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My aim in working through these episodes is to help folks think through the church they attend, the leadership culture of their church, and, potentially, identify things that might not be apparent. I will not provide a “Monday morning play-by-play” critique. I hope you will gain personal insight through this review, as well as applications to your teachers and the church you attend.
The saying is trustworthy: If anyone aspires to the office of overseer, he desires a noble task. Therefore an overseer must be above reproach, the husband of one wife, sober-minded, self-controlled, respectable, hospitable, able to teach, not a drunkard, not violent but gentle, not quarrelsome, not a lover of money. He must manage his own household well, with all dignity keeping his children submissive, for if someone does not know how to manage his own household, how will he care for God’s church? He must not be a recent convert, or he may become puffed up with conceit and fall into the condemnation of the devil. Moreover, he must be well thought of by outsiders, so that he may not fall into disgrace, into a snare of the devil (1 Timothy 3:1-7).
Those who promoted Mark Driscoll and Mars Hill, who were not part of MH, applauded what was happening based on the messages they heard, plus other external indicators, e.g., church growth, sermon downloads, and leadership charisma.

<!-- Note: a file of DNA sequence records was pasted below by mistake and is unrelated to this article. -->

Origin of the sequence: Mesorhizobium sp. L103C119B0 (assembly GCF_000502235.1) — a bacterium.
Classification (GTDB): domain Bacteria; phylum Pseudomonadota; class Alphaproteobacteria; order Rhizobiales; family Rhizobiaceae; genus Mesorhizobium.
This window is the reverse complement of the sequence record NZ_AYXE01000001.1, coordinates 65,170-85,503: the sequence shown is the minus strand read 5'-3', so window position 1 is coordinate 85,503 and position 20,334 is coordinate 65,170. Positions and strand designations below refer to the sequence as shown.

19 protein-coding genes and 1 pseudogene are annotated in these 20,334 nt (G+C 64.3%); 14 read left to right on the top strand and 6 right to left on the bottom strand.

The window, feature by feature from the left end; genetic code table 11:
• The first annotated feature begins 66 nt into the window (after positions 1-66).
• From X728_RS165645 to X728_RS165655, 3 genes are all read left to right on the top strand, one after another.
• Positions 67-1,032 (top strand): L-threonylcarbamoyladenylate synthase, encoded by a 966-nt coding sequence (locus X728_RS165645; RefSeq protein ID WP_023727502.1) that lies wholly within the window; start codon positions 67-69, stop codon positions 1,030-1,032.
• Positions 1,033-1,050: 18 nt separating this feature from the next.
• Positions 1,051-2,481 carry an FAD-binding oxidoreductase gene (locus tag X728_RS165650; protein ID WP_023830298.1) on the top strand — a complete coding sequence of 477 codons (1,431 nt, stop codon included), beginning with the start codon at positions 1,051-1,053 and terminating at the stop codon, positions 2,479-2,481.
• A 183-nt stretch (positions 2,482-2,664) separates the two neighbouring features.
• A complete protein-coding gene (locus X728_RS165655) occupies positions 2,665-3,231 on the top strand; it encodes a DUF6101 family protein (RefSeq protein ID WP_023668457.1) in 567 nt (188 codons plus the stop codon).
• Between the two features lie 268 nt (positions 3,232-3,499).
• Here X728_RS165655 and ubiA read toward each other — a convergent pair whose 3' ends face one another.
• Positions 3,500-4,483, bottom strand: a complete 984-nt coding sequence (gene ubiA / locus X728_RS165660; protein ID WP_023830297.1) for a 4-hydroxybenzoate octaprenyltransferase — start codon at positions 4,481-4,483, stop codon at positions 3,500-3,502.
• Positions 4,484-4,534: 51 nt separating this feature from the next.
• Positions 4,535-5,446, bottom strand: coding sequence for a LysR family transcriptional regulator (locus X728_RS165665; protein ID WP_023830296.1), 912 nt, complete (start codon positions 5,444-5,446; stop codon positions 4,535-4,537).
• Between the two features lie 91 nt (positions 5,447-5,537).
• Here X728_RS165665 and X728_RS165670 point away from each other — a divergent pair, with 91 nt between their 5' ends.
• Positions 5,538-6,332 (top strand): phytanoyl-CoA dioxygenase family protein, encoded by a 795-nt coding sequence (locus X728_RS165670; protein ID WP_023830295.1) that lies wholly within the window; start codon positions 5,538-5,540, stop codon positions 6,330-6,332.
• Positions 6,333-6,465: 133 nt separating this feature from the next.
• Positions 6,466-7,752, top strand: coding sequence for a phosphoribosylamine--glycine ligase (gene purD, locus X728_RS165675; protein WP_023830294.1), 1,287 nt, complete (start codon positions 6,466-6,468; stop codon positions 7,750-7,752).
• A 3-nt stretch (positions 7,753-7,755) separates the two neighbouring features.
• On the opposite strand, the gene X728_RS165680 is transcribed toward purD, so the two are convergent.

Though we are not responsible for the Mars Hill debacle, we must not turn off our discernment. Go back to the 1 Timothy 3:1-7 template. We charitably observe the behavior of our leaders to make sure their lives line up with 1 Timothy 3:1-7. If we see how their lives are not in line with what it means to be a leader, we are responsible for calling attention to it in biblically appropriate ways. I listened to Mark Driscoll because I could not avoid him, but I stopped after hearing enough of his thoughts, mannerisms, and style.
Rick launched the Life Over Coffee global training network in 2008 to bring hope and help for you and others by creating resources that spark conversations for transformation. His primary responsibilities are resource creation and leadership development, which he does through speaking, writing, podcasting, and educating.
In 1990 he earned a BA in Theology and, in 1991, a BS in Education. In 1993, he received his ordination into Christian ministry, and in 2000 he graduated with an MA in Counseling from The Master’s University. In 2006 he was recognized as a Fellow of the Association of Certified Biblical Counselors (ACBC).